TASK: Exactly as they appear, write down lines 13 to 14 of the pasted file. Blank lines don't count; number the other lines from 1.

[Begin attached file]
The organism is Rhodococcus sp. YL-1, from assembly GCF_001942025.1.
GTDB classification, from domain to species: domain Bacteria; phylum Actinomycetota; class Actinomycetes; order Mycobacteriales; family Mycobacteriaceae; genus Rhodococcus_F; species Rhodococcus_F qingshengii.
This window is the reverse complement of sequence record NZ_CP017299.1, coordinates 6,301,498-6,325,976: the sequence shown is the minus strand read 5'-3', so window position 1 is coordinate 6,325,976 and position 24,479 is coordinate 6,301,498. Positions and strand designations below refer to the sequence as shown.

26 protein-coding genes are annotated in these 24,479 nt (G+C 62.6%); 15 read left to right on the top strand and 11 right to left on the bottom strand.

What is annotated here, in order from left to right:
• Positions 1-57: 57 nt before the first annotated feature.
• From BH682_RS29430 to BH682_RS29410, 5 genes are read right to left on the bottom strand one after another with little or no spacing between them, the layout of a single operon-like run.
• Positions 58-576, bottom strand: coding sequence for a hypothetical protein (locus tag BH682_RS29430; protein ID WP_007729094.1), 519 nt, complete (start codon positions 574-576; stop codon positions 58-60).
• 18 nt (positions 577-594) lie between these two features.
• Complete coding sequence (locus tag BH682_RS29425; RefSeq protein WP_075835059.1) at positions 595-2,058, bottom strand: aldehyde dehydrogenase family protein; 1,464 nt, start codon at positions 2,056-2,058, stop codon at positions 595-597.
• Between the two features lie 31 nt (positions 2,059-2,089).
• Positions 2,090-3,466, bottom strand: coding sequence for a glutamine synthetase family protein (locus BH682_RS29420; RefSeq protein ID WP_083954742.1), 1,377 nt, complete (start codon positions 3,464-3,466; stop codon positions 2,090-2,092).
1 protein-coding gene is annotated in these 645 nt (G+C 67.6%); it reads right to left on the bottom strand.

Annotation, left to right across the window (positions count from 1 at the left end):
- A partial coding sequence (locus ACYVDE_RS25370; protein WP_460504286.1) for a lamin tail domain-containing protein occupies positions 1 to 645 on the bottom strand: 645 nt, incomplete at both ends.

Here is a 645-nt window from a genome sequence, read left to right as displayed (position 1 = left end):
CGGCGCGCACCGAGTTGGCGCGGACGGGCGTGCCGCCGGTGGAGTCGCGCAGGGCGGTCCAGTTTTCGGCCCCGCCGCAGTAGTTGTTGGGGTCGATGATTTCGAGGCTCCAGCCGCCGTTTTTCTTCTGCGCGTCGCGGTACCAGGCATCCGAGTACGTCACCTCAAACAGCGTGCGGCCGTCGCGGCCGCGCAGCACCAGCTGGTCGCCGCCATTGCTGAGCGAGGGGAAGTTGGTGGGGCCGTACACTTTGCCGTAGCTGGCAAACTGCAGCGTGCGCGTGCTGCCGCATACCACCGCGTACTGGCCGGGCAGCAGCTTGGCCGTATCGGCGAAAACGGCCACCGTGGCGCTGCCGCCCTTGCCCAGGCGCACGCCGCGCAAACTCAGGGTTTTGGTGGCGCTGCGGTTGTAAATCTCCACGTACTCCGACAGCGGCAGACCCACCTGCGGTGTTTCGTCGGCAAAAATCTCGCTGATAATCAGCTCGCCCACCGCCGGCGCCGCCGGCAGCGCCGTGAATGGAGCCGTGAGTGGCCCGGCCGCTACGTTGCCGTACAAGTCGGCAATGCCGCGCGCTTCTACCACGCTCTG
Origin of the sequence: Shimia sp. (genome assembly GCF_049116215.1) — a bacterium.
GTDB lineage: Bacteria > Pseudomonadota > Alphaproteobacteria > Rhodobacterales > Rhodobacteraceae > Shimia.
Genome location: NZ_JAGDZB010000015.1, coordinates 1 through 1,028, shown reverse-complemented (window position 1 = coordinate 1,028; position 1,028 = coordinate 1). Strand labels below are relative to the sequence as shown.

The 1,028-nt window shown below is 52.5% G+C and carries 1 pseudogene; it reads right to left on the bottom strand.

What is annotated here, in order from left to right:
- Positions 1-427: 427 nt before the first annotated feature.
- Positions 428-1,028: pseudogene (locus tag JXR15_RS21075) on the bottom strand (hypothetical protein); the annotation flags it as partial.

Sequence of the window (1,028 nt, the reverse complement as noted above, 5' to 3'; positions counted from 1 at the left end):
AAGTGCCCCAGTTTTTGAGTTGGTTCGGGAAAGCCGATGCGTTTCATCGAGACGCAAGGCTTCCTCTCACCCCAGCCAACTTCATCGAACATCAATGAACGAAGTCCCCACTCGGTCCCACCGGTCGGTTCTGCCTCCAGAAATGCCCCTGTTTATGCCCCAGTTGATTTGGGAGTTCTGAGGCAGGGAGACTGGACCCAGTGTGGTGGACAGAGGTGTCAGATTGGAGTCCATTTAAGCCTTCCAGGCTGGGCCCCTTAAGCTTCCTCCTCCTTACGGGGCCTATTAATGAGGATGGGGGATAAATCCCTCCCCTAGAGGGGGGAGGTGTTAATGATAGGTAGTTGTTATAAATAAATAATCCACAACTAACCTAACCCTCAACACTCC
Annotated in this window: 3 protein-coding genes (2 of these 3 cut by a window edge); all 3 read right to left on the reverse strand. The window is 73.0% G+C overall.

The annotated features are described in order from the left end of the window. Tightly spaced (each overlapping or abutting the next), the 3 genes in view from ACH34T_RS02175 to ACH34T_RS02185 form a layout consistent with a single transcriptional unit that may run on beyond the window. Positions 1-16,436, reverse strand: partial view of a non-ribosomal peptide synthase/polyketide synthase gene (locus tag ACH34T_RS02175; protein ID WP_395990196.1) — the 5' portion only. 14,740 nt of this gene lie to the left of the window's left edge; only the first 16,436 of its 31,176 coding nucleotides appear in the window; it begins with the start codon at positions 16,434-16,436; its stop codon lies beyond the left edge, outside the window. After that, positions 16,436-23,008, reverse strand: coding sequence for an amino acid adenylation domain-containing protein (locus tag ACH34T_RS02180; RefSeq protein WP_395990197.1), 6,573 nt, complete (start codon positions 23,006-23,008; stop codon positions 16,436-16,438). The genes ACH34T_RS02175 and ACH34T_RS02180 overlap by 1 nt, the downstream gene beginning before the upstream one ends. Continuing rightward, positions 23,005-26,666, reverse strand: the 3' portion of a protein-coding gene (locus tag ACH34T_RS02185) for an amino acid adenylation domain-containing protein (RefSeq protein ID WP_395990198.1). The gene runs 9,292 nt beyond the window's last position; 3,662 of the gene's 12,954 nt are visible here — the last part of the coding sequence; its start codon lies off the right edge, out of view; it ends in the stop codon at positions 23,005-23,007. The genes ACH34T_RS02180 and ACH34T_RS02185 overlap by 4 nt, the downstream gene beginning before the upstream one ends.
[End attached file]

1 protein-coding gene is annotated in these 645 nt (G+C 67.6%); it reads right to left on the bottom strand.

Annotation, left to right across the window (positions count from 1 at the left end):